Although the exact figures are not known, Eritreans residing outside the country are a sizable percentage of the country’s population. Through propaganda, fear, subterfuge and an onerous tax system, the government was able to obtain both reluctant and active collaboration. Taking advantage of the lax laws of the host countries, the regime has maintained a strong political and economic link with the communities. Through its agents, among who are considerable citizens of the asylum giving nations, the Eritrean government orchestrated rallies and meetings have become a norm. With their help the regime has repeatedly attempted to influence the decisions of the UNSC. In the eventuality of any economic sanction, the Diaspora Eritreans will remain as instruments busting its effects.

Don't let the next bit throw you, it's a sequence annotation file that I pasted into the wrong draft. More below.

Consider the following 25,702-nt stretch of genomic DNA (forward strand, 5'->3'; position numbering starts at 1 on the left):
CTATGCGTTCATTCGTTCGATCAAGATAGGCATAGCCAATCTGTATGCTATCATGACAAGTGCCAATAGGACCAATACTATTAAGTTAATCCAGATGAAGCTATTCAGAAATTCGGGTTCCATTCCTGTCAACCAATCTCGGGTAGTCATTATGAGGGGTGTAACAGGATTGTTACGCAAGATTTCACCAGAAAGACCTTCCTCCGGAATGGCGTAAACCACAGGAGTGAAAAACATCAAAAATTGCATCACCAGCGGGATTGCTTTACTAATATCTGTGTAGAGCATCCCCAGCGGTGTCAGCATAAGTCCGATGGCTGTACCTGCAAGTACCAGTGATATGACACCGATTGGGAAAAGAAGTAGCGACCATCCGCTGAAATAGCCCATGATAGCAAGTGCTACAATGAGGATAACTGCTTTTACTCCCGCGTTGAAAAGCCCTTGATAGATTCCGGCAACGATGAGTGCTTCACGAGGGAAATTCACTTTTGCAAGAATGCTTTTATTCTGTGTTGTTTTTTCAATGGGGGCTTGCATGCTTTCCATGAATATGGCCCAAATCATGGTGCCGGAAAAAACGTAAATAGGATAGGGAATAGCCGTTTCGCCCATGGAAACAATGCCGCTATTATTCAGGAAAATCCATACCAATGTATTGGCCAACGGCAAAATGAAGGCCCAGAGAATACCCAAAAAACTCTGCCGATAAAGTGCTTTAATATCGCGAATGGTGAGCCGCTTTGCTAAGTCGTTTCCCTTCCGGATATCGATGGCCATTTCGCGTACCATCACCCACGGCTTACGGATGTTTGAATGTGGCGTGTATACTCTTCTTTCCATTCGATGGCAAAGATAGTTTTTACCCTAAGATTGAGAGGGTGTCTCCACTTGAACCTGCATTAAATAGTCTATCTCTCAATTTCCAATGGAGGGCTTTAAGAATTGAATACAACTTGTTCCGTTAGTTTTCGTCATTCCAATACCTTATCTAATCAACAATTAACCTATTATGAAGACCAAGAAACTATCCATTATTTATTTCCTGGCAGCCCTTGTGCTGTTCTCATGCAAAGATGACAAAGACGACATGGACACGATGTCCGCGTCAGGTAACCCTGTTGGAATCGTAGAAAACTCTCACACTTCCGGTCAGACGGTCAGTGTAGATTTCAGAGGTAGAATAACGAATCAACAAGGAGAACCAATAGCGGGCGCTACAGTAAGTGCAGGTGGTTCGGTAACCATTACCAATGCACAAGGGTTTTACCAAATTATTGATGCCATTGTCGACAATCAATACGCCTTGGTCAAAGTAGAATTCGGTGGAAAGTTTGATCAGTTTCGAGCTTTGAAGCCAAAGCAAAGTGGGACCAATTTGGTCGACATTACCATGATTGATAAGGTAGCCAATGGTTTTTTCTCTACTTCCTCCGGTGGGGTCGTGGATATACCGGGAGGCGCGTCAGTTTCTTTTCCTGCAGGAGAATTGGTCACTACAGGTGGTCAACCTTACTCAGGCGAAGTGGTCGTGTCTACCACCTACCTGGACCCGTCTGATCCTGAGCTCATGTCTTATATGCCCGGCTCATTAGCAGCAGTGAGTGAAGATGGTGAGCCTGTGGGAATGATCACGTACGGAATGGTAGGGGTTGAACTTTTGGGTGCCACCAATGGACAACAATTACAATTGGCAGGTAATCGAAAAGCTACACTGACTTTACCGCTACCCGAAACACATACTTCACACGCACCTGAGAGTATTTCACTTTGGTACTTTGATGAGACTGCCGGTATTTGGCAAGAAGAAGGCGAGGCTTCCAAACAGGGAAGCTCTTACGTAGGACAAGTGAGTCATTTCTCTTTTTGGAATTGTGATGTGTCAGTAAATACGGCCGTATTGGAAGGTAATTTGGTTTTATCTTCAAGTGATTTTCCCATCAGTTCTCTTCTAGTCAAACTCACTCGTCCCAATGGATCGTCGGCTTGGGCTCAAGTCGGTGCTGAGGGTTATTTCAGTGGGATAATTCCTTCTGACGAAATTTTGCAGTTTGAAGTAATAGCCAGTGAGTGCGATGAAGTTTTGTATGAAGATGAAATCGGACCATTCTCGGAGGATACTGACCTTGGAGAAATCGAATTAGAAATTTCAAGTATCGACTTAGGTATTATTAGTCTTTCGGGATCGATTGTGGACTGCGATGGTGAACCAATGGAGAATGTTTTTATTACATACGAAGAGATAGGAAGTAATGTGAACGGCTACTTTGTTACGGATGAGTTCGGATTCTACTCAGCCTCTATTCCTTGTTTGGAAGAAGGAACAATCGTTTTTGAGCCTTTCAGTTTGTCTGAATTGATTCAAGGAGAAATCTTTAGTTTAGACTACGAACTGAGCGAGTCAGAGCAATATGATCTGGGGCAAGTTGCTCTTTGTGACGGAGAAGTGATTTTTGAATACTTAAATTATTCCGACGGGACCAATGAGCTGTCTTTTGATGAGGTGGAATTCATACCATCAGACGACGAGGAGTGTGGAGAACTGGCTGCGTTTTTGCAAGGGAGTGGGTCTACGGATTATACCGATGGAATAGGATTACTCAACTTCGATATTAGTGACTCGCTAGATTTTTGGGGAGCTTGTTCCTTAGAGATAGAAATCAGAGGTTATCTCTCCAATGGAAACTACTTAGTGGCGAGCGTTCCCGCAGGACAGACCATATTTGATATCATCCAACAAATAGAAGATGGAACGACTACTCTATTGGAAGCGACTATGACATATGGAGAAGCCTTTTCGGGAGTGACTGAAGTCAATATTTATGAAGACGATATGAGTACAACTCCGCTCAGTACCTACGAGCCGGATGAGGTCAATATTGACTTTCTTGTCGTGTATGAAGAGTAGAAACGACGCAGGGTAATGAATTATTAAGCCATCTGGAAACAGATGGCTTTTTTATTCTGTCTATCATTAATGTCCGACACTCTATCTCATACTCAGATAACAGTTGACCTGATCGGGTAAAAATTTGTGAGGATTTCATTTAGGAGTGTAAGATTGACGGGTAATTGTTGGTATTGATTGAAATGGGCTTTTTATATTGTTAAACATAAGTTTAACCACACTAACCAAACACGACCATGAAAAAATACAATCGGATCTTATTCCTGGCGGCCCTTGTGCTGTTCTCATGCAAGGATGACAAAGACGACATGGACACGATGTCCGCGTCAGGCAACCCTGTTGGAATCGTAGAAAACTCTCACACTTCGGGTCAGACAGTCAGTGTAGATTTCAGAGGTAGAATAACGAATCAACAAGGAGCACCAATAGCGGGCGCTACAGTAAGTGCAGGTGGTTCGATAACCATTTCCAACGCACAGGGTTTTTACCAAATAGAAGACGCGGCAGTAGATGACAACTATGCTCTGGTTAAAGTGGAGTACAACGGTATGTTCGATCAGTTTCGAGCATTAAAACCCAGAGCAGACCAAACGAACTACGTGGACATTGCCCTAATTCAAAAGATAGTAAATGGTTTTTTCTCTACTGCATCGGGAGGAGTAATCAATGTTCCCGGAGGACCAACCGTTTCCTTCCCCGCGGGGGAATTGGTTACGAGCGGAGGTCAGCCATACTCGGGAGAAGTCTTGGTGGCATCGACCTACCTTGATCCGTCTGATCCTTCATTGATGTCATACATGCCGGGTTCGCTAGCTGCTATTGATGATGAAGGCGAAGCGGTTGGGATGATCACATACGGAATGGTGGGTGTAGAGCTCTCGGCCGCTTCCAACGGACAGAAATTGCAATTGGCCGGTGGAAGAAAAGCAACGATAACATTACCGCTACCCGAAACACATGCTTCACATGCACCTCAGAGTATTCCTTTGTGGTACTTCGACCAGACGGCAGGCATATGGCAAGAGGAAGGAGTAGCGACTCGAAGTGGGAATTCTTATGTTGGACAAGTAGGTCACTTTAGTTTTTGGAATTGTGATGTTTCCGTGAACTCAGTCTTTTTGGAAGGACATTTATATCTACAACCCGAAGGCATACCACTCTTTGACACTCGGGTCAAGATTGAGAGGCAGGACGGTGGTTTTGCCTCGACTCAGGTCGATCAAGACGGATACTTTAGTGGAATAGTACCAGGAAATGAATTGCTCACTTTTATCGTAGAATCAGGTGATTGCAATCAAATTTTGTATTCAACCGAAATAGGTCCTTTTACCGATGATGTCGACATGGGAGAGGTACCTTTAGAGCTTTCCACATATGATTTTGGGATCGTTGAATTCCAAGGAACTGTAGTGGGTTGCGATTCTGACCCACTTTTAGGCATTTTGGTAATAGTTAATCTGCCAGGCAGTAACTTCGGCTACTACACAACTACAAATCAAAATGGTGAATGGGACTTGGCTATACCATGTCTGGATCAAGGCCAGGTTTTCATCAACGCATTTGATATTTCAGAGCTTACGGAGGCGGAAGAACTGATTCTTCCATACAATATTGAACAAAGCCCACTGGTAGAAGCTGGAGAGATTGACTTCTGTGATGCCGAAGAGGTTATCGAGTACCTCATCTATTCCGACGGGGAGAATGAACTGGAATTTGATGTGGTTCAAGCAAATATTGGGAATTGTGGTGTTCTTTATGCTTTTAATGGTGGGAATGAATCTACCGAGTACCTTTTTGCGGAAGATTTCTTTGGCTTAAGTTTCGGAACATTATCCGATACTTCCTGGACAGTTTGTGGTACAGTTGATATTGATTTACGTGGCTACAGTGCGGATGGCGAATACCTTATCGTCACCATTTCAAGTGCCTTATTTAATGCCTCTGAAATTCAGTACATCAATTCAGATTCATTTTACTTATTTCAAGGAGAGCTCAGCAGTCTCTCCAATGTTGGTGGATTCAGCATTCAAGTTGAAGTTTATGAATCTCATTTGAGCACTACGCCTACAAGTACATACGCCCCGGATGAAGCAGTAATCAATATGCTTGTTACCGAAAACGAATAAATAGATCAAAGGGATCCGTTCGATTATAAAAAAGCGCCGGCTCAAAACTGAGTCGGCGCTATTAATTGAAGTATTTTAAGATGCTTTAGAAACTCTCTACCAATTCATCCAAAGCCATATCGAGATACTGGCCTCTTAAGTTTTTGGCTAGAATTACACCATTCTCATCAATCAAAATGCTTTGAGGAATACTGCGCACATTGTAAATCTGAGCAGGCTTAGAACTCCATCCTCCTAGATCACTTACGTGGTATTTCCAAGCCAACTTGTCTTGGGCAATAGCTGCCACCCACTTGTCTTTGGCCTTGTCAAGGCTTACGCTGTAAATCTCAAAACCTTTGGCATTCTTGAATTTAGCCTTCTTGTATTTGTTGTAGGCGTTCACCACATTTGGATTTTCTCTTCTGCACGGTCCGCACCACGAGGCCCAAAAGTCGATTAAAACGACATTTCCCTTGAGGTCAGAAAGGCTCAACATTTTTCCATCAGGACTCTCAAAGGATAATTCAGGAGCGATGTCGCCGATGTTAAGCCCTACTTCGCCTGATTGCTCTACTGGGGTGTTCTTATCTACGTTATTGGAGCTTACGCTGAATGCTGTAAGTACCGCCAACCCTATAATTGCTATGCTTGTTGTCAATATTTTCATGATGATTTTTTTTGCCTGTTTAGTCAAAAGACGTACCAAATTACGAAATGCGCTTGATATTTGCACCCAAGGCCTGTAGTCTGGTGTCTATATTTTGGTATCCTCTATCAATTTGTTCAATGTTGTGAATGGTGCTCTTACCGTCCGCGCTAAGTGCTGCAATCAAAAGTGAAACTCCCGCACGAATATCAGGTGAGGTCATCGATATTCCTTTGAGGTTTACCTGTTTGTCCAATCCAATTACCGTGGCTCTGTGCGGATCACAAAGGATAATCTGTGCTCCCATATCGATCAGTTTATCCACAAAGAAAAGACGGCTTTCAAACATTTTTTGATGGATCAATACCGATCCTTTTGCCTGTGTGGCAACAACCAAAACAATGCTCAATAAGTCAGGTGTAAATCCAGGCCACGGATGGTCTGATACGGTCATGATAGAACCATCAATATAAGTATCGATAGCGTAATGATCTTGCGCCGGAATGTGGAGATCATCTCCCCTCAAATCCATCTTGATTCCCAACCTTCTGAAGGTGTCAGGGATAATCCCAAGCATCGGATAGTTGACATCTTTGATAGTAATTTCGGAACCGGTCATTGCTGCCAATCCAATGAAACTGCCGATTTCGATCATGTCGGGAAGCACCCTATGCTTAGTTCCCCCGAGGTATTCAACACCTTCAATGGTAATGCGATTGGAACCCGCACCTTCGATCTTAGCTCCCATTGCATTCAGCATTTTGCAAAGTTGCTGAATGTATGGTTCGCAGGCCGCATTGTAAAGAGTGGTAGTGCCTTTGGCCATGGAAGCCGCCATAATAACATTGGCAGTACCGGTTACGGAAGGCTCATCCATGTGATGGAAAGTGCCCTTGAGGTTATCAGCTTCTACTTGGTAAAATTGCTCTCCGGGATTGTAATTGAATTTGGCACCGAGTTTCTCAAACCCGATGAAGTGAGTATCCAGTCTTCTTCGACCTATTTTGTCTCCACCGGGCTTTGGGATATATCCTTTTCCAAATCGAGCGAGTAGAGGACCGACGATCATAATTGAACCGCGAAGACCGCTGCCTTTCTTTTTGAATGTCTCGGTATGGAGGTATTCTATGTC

The call for a sanction of the Eritrean Diaspora as summoned by IGAD is a cue for the nations of the West to endorse and do the same. In the same fashion, the Eritrean communities who were willingly or with coercion, or blackmail supporting the regime’s domestic repression and its subversive activities must immediately desist from such collusion. They should instead applaud and endorse the courageous call of the IGAD made in Malabo, Equatorial Guinea, to sanction Eritrea where it matters most – the mining companies and its Diaspora supporters.
1. Keiger, Dale. The Curse of the Golden Egg, Johns Hopkins Magazine February 28, 2011.
2. Shaebia.org, Ban Ki Moon Applauds Eritrea’s Role in Sudan, July 9, 2011.
3. Keiger, Dale. The Curse of the Golden Egg, Johan Hopkins Magazine February 28, 2011.
4. BBC. June 12, 2011.